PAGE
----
EVERY SERIOUS CYCLIST RECOGNIZES THE IMPORTANCE of improving their power-to-weight ratio.  A high power-to-weight ratio can translate into a significantly faster finishing time.  There are two ways to improve power-to-weight ratio.  One is increasing power output by doing high-intensity intervals, and the second is dropping weight.

A 2009 study conducted at Southern Connecticut State University compared the individual and combined effects of interval training and weight loss on the power-to-weight ratio.  They found that training or weight loss alone each produced the same improvement, about 9%.  When both weight loss and interval training were combined, there was no improvement over the 10-week study period.

The authors of the study speculated that losing weight deprived the cyclists’ bodies of the ability to benefit from doing high-intensity intervals. More specifically, inadequate protein intake from dietary restriction kept their muscles from adapting to the stress imposed by the sprints. Their conclusion was that weight loss and fitness gains are incompatible.

Because weight loss, at least up to a point, can improve the power-to-weight ratio, cyclists often obsess about their weight. Thus it is not uncommon for cyclists to embark on a crash diet before a major race.

A crash diet seems simple.  Just significantly reduce your daily calories and the weight peels off.  However, crash dieting activates the law of unintended consequences.  Here’s why. We know that a pound contains about 3,500 calories, so if we eat 1,000 fewer calories each day, more than two pounds will magically disappear each week.  And, since we are generally impatient, we push the daily caloric deficit to help us get to our goal weight faster.  For athletes, however, the consequences of reducing caloric intake by 750-1,000 calories per day can be significant.

An often-ignored observation was made almost 30 years ago by researchers at Rockefeller University.  They looked at the effect of calorie deficit on weight loss.  As might be expected, the highest caloric deficit produced the greatest weight loss.  What wasn’t expected, however, was where the weight loss was coming from.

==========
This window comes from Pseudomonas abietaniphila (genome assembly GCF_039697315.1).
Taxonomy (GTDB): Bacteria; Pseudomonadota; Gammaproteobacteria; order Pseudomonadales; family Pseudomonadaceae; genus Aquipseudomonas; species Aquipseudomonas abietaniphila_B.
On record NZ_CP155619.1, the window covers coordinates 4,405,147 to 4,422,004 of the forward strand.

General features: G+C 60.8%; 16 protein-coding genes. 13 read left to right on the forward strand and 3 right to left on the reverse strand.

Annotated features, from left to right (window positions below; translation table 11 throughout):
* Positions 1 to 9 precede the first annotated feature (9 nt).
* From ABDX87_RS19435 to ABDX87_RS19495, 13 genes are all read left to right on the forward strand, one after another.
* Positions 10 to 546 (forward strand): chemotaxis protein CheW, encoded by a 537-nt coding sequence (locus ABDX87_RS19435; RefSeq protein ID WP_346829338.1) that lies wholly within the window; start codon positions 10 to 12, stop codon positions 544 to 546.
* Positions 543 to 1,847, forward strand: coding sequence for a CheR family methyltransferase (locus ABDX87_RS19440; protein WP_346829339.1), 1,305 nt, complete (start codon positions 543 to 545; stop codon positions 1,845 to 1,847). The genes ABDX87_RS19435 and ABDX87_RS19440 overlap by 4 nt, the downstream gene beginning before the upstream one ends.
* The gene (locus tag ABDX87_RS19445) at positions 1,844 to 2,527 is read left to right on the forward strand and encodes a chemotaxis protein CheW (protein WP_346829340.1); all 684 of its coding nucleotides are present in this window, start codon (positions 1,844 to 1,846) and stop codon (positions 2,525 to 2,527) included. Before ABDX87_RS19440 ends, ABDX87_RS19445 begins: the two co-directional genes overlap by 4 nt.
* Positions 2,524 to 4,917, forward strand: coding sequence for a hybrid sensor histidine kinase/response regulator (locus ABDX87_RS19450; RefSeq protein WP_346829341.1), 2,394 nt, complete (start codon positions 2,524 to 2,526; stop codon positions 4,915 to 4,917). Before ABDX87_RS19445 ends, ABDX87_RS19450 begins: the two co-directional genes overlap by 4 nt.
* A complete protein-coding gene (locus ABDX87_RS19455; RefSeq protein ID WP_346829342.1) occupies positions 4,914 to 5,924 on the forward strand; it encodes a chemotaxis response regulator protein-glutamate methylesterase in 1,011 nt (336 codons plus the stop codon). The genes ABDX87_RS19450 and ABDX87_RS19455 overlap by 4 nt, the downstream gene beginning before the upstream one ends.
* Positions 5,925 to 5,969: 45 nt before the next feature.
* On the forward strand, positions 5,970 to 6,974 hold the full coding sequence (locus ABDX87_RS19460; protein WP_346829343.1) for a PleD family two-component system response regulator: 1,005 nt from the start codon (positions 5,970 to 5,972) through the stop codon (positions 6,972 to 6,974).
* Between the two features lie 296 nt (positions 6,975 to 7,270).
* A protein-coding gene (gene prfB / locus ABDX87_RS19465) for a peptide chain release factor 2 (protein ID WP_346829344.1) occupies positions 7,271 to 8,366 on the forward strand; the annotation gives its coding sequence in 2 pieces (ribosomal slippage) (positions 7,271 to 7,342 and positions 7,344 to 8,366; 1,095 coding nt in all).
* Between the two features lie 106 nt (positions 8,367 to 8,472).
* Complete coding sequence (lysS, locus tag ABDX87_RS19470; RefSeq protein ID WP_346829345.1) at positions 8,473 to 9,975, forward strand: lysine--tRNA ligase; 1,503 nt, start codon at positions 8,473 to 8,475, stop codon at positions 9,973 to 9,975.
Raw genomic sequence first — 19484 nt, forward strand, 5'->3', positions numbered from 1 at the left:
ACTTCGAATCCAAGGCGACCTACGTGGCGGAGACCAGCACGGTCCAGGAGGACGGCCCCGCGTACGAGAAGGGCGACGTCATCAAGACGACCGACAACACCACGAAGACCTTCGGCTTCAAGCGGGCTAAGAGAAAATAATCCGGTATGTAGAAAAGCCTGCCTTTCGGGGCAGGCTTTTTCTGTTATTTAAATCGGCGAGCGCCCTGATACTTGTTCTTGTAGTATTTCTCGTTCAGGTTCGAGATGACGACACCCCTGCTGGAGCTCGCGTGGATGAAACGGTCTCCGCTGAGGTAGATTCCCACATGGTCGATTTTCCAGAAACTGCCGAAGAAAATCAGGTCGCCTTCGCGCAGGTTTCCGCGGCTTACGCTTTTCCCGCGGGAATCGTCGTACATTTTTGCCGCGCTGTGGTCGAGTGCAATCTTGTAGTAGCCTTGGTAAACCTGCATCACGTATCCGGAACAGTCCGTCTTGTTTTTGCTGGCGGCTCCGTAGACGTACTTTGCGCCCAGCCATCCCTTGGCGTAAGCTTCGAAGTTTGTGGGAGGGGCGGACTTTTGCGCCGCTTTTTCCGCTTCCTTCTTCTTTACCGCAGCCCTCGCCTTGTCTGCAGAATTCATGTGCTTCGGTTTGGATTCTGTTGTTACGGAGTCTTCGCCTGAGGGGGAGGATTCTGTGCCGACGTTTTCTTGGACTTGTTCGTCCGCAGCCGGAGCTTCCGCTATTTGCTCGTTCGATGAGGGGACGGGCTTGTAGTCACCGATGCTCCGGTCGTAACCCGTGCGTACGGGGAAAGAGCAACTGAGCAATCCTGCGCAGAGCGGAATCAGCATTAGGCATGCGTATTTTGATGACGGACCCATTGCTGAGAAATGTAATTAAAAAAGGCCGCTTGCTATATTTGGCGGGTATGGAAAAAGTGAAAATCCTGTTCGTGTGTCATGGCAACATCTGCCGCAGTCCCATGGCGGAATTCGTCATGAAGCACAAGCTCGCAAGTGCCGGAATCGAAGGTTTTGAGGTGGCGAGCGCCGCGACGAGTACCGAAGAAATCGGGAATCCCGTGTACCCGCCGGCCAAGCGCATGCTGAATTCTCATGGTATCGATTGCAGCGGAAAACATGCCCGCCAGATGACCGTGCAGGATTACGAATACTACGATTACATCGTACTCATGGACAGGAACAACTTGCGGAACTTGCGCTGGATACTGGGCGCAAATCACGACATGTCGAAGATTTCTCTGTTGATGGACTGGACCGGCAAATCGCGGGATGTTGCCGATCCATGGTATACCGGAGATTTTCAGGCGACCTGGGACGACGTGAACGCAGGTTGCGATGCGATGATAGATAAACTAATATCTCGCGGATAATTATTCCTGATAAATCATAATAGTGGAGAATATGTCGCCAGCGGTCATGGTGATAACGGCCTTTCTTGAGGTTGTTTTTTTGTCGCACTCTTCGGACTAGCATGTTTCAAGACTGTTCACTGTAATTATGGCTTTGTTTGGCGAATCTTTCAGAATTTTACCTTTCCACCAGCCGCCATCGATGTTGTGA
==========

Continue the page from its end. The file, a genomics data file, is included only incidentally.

Everyone who goes on a diet is expecting to lose body fat. But the Rockefeller researchers found that people who practiced moderate caloric restriction tended to lose the weight as fat.  Ninety-one percent of their weight loss was fat and 9% was lean body mass, or muscle.  When the subjects engaged in a diet involving severe calorie restriction, however, fat represented 48% of the loss and muscle represented 42%.  Expressed another way, the greater the daily calorie restriction, the greater the loss of muscle mass.

Ironically, moderate to severe calorie restriction, which results in loss of lean body mass, is unnecessary.  Diets that have smaller daily caloric deficits (300-500 calories) shed fat while preserving lean body mass. This was borne out in the Southern Connecticut State University study described above.  The cyclists in the weight-loss group lost about one pound per week, which translates to a daily caloric deficit of about 500 calories.

The bottom line – Here’s what we know about weight loss for cyclists:

  1. Weight loss can improve power-to-weight. However:
    2. Overt weight loss efforts should be separate from periods of intense training. And:
    3. When weight loss is actively pursued, it should be pursued in moderation to minimize the loss of muscle mass.
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